This 77-Million-Year-Old Dwarf Pterosaur Was The Same Size As A Cat

A domestic cat stares down the newly discovered pterosaur. Mark Witton

The reign of the non-avian dinosaurs lasted for about 186 million years, emerging from the “Great Dying” mass extinction event and being snuffed out when an asteroid slammed into Earth. Along with these fearsome famous beasts, the world was populated by a host of other incredible creatures, including pterosaurs – flying reptiles that were the earliest vertebrates known to have developed powered flight.

Pterosaurs came in many shapes and sizes, with most in the Late Cretaceous period – 100 to 66 million years ago – having a wingspan of no less than 4 meters (13.1 feet). An incredible new study published in the journal Royal Society Open Science reveals that a dwarf pterodactyl flew across what is now the western seaboard of North America 77 million years ago. Adorably, it had a wingspan of just 1.4 meters (4.6 feet).

This toothless reptile was reconstructed based on several skeletal fragments found from a site on Hornby Island in British Columbia, Canada. With everything taken into account, at best, it would have been no larger than a typical domestic cat, and the authors of the study describe it as “atypically diminutive.”

This little critter, technically known as an azhdarchoid pterosaur, would have cowered at the sight of the largest pterosaurs, which had wingspans the size of a small plane. For example, the azhdarchoid Quetzalcoatlus northropi, named after an Aztec serpent deity, was one of the largest flying animals in Earth’s history with a wingspan of up to 11 meters (36.1 feet).

Typical members of the Azhdarchidae family are characterized by long legs, extremely long necks, and spear-like jaws, so this newly discovered dwarf is particularly unusual. It’s unmistakably an adult, too – the bone fragments show extensive maturity at the time of death – meaning that this was likely as big as it ever would have got.

“There are [smaller] pterosaurs from earlier on during the Late Triassic – they started out quite small, with wingspans of around 1-2 meters from when they first evolved,” lead author Elizabeth Martin-Silverstone, a palaeobiology PhD Student at the University of Southampton, told IFLScience. “Most by the Late Cretaceous were massive though, which is why this new species is so significant.”

A normal scene along the western coast of North American 77 million years ago. Mark Witton

Around 77 million years ago, this pterosaur lived in a coastal environment populated by a diverse range of creatures living in or around multiple islands. Although it’s purely speculative at this point, the researchers think that it fed by skimming along the water and catching aquatic prey, or perhaps by feeding on smaller terrestrial creatures. It would likely have coexisted with some of the earliest birds.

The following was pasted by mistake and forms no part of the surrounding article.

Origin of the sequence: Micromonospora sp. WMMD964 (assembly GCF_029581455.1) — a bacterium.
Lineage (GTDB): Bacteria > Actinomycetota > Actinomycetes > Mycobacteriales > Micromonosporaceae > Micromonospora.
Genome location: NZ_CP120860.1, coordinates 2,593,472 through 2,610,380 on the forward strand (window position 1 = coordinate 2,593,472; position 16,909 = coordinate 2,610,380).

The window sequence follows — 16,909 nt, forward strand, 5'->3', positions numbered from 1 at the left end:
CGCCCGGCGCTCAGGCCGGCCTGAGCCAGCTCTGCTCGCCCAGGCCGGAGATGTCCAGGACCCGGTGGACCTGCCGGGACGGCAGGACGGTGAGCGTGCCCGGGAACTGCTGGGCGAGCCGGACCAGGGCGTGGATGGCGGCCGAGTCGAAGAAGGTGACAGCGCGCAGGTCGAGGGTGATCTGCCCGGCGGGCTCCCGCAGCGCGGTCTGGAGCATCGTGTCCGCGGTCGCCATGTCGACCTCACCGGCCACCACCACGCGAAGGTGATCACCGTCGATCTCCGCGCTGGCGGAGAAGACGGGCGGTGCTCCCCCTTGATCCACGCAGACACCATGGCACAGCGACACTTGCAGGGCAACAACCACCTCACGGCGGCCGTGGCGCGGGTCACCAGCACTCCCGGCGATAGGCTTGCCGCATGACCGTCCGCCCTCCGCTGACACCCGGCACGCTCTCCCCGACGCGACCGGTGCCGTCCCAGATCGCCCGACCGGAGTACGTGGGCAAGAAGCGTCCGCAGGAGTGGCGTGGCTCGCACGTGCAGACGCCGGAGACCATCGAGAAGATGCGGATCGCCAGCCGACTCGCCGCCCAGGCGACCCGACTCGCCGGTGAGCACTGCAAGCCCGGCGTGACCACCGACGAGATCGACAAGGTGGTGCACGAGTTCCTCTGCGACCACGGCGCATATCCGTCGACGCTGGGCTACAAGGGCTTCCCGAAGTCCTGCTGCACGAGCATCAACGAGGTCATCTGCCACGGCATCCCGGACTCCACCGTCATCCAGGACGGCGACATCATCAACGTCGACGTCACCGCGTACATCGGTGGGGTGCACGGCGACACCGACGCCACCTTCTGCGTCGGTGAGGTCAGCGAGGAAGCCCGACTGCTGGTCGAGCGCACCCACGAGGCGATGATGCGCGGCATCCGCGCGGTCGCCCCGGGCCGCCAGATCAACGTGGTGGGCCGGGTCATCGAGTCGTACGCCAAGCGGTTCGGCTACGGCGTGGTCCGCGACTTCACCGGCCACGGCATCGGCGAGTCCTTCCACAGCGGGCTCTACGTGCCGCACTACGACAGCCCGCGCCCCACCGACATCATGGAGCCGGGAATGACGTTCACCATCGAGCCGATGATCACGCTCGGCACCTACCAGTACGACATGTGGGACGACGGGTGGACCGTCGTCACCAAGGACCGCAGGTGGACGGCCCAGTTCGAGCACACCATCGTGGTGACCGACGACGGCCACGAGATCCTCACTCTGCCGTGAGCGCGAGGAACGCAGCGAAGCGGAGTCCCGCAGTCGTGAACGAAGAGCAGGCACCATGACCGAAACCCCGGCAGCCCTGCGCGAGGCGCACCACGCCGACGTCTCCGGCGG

This dwarf may not have been the smallest pterosaur of all time, but it certainly stands out as being initially unusual for the Late Cretaceous, where the average wingspan size was a couple of meters greater. The largest back then resembled furry, winged, carnivorous giraffes.

It’s not surprising that it took paleontologists this long to find a specimen of such a small Cretaceous-age pterosaur. The fossil bed it was found in is heavily biased towards preserving larger beasts. Pterosaurs, with their hollow bones, are poorly preserved here, so it’s incredibly lucky this small monster was found back in 2009.

“This discovery points to the fact that we really understand pterosaur diversity – and of course, just because we know of bigger ones, doesn’t mean we don’t have small ones too,” Martin-Silverstone added.

At present, this pterosaur doesn’t have a scientific name, as there aren’t enough well-preserved remains to make an official declaration. The hunt is on for any additional specimens that may still be hiding in the ancient North American soil.

A group of gigantic, nightmarish Quetzalcoatlus, pterosaurs belonging to the same family as the newly found specimen, feeding on small dinosaurs. Mark Witton and Darren Naish/Wikimedia Commons; CC-BY 3.0

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